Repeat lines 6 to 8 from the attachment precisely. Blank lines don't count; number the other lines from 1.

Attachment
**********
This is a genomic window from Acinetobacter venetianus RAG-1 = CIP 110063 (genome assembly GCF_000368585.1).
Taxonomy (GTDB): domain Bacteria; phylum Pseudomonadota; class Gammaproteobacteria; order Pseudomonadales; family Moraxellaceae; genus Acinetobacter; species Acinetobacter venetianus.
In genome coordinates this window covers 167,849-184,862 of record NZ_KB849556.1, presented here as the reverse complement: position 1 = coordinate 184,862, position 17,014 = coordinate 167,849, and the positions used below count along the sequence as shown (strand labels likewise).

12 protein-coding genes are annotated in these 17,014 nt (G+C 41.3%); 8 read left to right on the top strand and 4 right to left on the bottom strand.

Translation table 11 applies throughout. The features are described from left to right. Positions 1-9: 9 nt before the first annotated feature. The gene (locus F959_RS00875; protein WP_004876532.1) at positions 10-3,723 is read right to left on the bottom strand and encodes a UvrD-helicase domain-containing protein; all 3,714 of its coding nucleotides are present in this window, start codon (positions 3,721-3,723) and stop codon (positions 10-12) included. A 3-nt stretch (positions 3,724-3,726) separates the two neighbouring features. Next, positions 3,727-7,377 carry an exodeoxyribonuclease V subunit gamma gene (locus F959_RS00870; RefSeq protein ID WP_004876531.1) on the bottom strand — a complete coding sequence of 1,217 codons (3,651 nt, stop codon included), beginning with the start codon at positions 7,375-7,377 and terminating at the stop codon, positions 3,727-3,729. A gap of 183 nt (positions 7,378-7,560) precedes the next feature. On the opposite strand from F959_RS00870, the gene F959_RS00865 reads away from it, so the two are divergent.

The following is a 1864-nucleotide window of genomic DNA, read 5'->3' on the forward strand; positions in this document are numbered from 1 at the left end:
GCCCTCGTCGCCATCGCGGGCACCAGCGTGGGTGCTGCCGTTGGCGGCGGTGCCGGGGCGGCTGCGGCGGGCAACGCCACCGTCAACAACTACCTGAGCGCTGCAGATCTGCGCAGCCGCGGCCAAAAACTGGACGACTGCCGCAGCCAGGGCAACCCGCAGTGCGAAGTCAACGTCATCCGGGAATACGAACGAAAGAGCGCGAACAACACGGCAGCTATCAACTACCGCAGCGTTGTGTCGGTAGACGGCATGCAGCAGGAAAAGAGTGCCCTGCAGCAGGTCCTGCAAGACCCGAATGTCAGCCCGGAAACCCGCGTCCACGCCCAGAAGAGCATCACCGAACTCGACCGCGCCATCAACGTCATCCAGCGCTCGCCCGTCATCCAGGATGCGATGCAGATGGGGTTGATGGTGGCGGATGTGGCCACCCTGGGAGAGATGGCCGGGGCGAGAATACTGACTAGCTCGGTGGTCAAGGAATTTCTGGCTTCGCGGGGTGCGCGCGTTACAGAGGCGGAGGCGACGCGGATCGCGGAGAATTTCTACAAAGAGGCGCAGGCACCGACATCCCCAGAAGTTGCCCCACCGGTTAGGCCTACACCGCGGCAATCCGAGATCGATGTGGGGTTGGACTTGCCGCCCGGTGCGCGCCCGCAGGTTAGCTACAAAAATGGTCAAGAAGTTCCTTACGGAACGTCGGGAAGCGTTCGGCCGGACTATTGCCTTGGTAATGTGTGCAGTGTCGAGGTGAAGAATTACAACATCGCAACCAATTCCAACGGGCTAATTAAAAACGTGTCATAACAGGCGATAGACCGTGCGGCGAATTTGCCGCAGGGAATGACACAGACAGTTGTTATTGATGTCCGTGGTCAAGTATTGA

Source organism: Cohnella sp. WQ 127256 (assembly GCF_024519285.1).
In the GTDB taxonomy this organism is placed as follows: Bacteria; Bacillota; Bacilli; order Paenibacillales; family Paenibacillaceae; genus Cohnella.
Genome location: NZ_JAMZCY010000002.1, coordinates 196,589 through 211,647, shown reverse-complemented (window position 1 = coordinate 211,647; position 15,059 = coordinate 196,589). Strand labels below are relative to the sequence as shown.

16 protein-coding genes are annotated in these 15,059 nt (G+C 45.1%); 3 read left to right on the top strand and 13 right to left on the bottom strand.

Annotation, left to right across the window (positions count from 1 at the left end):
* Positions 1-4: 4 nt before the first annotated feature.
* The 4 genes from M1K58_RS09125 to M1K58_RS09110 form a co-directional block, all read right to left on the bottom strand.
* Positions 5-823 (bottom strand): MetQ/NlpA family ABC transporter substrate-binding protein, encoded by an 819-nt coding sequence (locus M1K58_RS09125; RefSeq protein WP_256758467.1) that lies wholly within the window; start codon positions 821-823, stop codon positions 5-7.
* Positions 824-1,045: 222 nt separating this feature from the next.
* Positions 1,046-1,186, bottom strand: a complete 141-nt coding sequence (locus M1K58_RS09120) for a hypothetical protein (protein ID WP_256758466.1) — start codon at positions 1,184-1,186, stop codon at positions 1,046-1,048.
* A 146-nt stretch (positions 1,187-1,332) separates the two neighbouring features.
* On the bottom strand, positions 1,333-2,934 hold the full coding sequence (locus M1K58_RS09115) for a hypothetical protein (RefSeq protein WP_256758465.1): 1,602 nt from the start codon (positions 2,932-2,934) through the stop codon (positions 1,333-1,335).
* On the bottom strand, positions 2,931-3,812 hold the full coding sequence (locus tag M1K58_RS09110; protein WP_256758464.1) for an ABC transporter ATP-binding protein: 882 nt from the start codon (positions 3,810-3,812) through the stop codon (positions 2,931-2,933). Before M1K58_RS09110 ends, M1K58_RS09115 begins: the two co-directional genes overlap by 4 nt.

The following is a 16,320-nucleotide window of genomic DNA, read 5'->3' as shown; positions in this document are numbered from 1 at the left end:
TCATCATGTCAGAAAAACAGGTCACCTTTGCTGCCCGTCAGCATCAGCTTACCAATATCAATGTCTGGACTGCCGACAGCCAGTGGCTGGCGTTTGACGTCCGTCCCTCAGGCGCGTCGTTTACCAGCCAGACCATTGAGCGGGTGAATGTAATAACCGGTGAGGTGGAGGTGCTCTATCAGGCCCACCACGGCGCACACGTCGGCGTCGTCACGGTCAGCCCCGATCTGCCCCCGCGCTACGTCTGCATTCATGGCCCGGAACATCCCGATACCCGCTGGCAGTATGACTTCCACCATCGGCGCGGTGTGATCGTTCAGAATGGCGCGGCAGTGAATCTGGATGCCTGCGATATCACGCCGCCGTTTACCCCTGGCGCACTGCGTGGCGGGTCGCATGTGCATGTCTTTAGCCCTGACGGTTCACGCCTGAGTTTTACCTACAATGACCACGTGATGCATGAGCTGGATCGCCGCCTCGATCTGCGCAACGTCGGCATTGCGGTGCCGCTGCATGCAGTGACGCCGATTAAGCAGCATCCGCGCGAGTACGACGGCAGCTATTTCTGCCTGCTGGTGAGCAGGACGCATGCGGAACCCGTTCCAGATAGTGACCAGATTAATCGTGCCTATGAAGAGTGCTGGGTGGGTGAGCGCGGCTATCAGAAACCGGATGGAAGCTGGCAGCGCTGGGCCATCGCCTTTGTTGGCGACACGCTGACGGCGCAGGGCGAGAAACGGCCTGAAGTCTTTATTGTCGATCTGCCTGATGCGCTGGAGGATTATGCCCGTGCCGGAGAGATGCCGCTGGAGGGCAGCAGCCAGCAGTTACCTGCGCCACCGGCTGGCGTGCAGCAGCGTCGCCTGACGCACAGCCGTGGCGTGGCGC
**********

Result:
The following is a 1864-nucleotide window of genomic DNA, read 5'->3' on the forward strand; positions in this document are numbered from 1 at the left end:
GCCCTCGTCGCCATCGCGGGCACCAGCGTGGGTGCTGCCGTTGGCGGCGGTGCCGGGGCGGCTGCGGCGGGCAACGCCACCGTCAACAACTACCTGAGCGCTGCAGATCTGCGCAGCCGCGGCCAAAAACTGGACGACTGCCGCAGCCAGGGCAACCCGCAGTGCGAAGTCAACGTCATCCGGGAATACGAACGAAAGAGCGCGAACAACACGGCAGCTATCAACTACCGCAGCGTTGTGTCGGTAGACGGCATGCAGCAGGAAAAGAGTGCCCTGCAGCAGGTCCTGCAAGACCCGAATGTCAGCCCGGAAACCCGCGTCCACGCCCAGAAGAGCATCACCGAACTCGACCGCGCCATCAACGTCATCCAGCGCTCGCCCGTCATCCAGGATGCGATGCAGATGGGGTTGATGGTGGCGGATGTGGCCACCCTGGGAGAGATGGCCGGGGCGAGAATACTGACTAGCTCGGTGGTCAAGGAATTTCTGGCTTCGCGGGGTGCGCGCGTTACAGAGGCGGAGGCGACGCGGATCGCGGAGAATTTCTACAAAGAGGCGCAGGCACCGACATCCCCAGAAGTTGCCCCACCGGTTAGGCCTACACCGCGGCAATCCGAGATCGATGTGGGGTTGGACTTGCCGCCCGGTGCGCGCCCGCAGGTTAGCTACAAAAATGGTCAAGAAGTTCCTTACGGAACGTCGGGAAGCGTTCGGCCGGACTATTGCCTTGGTAATGTGTGCAGTGTCGAGGTGAAGAATTACAACATCGCAACCAATTCCAACGGGCTAATTAAAAACGTGTCATAACAGGCGATAGACCGTGCGGCGAATTTGCCGCAGGGAATGACACAGACAGTTGTTATTGATGTCCGTGGTCAAGTATTGA

Source organism: Cohnella sp. WQ 127256 (assembly GCF_024519285.1).